Sacramento Bee, April 8, 2010

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Costello charms sold-out Mondavi crowd


Marcus Crowder

Elvis Costello charmed and entertained a sold-out Mondavi Center audience Wednesday night with an animated, wide-ranging, 90-minute solo performance.

Dressed in a gray suit with a wide-brimmed, tan Panama hat, Costello moved easily through songs from across his career, including three from his first album My Aim Is True, two songs from his last studio recording Secret, Profane, and Sugarcane, and even debuting three brand new tunes.

An elite songwriter, hugely underrated singer and inveterate musicologist, Costello also understands show business. He's able to give a crowd what it wants without pandering to them.

One of the greatest attributes of Costello's career has been his ability to grow artistically and continually redefine himself while bringing his fans — old and new — along with him. The qualities were evident Wednesday night as his new rootsy sounding songs meshed seamlessly with classics from his extensive catalog.

Opening with "45," an homage to his record collecting youth from 2002's When I Was Cruel, Costello sang powerfully throughout, occasionally finding a sweet falsetto and even whistling a couple of solos. In the spare solo format, Costello broke down a few older songs into simpler more poignant versions than their record versions. On the "Veronica" (written with Paul McCartney) and "Every Day I Write the Book," Costello deconstructed the songs to their basic melodies, allowing the plaintive narratives to come forward. "Brilliant Mistake," one his most revealing and affecting songs, needed little but the straightforward reading Costello gave it. He expertly used the dynamics of Jackson Hall, moving off the microphone and singing out into the auditorium with an unamplified, but easily heard, voice adding a delicate dramatic dimension.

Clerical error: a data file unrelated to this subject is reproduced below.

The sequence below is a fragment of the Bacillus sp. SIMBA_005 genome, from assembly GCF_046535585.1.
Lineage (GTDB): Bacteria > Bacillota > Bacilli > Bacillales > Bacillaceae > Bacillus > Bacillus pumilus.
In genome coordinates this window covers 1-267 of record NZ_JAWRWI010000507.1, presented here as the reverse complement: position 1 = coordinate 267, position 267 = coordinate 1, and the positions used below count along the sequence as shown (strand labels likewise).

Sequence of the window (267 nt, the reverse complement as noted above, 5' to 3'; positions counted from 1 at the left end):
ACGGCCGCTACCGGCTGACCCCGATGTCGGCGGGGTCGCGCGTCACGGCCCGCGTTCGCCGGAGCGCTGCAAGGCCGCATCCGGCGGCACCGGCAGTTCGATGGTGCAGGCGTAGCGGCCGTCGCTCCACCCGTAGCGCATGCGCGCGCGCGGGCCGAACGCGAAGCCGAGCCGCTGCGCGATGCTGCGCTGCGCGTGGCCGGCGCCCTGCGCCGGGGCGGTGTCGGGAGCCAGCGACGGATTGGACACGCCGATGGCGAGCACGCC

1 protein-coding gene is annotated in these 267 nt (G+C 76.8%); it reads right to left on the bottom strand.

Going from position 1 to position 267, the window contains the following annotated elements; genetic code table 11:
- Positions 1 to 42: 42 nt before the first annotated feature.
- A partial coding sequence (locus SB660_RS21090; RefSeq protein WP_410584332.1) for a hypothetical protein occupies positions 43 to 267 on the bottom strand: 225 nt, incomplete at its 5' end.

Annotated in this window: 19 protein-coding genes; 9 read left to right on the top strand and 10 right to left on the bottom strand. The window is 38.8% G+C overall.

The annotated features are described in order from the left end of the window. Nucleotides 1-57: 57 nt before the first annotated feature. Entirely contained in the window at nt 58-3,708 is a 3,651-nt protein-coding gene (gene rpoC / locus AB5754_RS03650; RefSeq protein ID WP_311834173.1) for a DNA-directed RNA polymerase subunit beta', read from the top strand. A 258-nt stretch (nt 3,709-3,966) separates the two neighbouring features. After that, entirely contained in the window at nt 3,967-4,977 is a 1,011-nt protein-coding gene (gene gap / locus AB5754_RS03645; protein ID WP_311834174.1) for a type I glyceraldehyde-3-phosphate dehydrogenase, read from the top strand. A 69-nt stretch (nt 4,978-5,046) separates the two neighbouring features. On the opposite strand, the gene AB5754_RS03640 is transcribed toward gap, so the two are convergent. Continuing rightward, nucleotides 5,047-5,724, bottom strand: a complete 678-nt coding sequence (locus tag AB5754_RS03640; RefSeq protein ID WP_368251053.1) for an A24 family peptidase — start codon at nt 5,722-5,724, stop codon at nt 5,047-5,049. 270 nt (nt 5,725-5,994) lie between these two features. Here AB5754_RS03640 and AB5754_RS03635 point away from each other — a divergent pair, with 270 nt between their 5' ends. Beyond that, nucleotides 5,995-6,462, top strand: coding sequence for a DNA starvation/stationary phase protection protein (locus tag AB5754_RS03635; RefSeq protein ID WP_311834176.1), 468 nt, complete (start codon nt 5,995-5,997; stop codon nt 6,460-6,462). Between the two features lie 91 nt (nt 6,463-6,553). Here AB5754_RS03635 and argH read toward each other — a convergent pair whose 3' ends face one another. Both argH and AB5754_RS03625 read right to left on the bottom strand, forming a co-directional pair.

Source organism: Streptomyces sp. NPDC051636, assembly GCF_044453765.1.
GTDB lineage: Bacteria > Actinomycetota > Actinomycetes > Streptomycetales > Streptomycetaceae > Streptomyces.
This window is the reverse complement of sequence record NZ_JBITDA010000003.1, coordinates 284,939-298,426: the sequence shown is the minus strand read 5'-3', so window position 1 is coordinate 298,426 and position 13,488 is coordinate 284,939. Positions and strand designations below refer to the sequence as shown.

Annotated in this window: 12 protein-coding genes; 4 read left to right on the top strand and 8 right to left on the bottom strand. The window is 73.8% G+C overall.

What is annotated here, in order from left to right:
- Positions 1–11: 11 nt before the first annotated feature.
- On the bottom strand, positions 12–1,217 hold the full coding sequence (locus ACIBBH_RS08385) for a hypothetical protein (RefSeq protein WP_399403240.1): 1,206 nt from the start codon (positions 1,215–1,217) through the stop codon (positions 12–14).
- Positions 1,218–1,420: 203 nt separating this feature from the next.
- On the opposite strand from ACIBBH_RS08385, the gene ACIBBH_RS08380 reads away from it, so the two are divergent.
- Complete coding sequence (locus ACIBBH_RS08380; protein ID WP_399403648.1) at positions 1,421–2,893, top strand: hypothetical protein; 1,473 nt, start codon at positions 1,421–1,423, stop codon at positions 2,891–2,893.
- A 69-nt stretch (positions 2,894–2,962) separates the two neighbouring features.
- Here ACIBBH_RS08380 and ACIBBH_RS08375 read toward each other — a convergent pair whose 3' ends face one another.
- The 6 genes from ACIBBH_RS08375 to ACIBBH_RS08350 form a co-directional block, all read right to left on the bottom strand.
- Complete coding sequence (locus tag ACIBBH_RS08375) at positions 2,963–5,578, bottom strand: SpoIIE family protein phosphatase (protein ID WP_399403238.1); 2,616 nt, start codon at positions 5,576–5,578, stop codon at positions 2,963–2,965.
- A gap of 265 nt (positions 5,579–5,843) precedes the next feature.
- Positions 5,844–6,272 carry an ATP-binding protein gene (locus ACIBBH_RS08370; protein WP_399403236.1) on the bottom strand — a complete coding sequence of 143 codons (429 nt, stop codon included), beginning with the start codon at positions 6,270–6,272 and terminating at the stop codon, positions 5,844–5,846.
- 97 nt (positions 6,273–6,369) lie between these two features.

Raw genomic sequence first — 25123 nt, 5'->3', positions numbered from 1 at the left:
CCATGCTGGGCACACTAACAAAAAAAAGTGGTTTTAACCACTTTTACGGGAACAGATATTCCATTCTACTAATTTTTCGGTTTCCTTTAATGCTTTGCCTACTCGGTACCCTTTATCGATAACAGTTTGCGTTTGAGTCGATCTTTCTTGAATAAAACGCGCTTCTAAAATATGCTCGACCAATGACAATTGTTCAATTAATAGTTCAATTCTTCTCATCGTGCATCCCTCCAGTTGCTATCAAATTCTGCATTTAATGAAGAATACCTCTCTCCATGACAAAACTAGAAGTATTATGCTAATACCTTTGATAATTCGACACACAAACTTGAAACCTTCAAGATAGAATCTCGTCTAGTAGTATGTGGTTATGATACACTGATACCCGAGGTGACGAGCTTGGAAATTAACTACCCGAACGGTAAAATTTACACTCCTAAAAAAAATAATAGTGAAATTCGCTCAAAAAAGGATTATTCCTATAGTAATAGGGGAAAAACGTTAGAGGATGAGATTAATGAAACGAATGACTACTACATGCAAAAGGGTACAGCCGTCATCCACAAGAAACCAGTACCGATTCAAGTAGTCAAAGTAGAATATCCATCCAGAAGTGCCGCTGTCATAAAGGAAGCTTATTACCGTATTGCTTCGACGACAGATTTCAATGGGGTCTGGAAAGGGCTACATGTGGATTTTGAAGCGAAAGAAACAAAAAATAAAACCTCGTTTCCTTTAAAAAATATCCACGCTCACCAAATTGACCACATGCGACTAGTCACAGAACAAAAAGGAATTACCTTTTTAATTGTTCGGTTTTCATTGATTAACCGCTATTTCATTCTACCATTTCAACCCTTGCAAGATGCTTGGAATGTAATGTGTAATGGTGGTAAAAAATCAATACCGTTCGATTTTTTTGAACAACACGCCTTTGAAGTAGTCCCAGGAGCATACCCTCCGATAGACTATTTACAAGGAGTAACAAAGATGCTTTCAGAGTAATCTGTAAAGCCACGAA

Even though Costello played some of his earliest and still most popular songs, "Watching the Detectives," "Alison" and "The Angels Want To Wear My Red Shoes," they weren't simply tossed off. The three songs from his 1977 debut album held down strategic moments of the smartly paced show.

"Watching the Detectives" came toward the end of the set bringing some sonic mayhem to the performance. Costello set up the familiar guitar figure then looped it and added some distortion and echo effects as well. He followed that with "Radio Sweetheart," one of his earliest songs, which segued into an audience clap and singalong of Van Morrison's "Jackie Wilson Said (I'm in Heaven When You Smile)."

The participation worked so well Costello asked for more on "God's Comic," which has been one his favorite performance pieces for years. The audience happily complied echoing the chorus, "Now I'm dead, now I'm dead, now I'm dead," each time it came up.

He closed with an elegant, understated version of "Alison" before coming back for a four-song encore.

Costello opened his encore with a bluesy "Sulphur to Sugarcane," which he wrote with T Bone Burnett and is the title track from his latest record. He added "The Angels Want To Wear My New Shoes" and another recent song "The Spell You Cast" before finishing with a gorgeous "Man Out of Time."

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Sacramento Bee, April 8, 2010


Marcus Crowder reviews Elvis Costello, solo, Wednesday, April 7, 2010, Mondavi Center For The Performing Arts, Davis, CA.


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